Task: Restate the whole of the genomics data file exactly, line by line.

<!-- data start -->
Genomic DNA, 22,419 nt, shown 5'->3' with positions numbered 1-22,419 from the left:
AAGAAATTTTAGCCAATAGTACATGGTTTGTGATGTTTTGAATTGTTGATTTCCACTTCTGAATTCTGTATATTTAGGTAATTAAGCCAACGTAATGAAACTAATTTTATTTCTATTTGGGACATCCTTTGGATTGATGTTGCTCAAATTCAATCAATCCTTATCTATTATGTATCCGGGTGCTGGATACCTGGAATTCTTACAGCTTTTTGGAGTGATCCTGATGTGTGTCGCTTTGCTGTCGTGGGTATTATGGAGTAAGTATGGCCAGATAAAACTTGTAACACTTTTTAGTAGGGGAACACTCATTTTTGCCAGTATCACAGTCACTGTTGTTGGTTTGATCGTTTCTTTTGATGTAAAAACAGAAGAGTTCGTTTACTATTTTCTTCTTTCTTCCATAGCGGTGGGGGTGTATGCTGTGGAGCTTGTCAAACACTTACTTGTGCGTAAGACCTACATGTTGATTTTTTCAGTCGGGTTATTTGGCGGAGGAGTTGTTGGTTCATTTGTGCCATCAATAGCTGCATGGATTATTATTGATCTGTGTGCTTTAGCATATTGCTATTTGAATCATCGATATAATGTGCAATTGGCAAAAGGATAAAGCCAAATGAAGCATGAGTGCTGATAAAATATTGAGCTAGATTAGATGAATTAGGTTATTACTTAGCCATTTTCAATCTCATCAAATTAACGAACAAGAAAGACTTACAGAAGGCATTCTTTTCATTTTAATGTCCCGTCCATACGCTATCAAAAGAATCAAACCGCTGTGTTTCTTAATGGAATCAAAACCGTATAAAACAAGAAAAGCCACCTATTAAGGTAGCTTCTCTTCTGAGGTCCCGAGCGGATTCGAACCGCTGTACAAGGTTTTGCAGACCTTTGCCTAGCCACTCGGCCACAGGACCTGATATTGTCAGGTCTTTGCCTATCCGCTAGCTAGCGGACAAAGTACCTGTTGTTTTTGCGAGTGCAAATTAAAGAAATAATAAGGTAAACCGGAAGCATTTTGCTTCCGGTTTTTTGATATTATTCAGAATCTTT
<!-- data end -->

Genomic DNA, 22,419 nt, shown 5'->3' with positions numbered 1-22,419 from the left:
AAGAAATTTTAGCCAATAGTACATGGTTTGTGATGTTTTGAATTGTTGATTTCCACTTCTGAATTCTGTATATTTAGGTAATTAAGCCAACGTAATGAAACTAATTTTATTTCTATTTGGGACATCCTTTGGATTGATGTTGCTCAAATTCAATCAATCCTTATCTATTATGTATCCGGGTGCTGGATACCTGGAATTCTTACAGCTTTTTGGAGTGATCCTGATGTGTGTCGCTTTGCTGTCGTGGGTATTATGGAGTAAGTATGGCCAGATAAAACTTGTAACACTTTTTAGTAGGGGAACACTCATTTTTGCCAGTATCACAGTCACTGTTGTTGGTTTGATCGTTTCTTTTGATGTAAAAACAGAAGAGTTCGTTTACTATTTTCTTCTTTCTTCCATAGCGGTGGGGGTGTATGCTGTGGAGCTTGTCAAACACTTACTTGTGCGTAAGACCTACATGTTGATTTTTTCAGTCGGGTTATTTGGCGGAGGAGTTGTTGGTTCATTTGTGCCATCAATAGCTGCATGGATTATTATTGATCTGTGTGCTTTAGCATATTGCTATTTGAATCATCGATATAATGTGCAATTGGCAAAAGGATAAAGCCAAATGAAGCATGAGTGCTGATAAAATATTGAGCTAGATTAGATGAATTAGGTTATTACTTAGCCATTTTCAATCTCATCAAATTAACGAACAAGAAAGACTTACAGAAGGCATTCTTTTCATTTTAATGTCCCGTCCATACGCTATCAAAAGAATCAAACCGCTGTGTTTCTTAATGGAATCAAAACCGTATAAAACAAGAAAAGCCACCTATTAAGGTAGCTTCTCTTCTGAGGTCCCGAGCGGATTCGAACCGCTGTACAAGGTTTTGCAGACCTTTGCCTAGCCACTCGGCCACAGGACCTGATATTGTCAGGTCTTTGCCTATCCGCTAGCTAGCGGACAAAGTACCTGTTGTTTTTGCGAGTGCAAATTAAAGAAATAATAAGGTAAACCGGAAGCATTTTGCTTCCGGTTTTTTGATATTATTCAGAATCTTT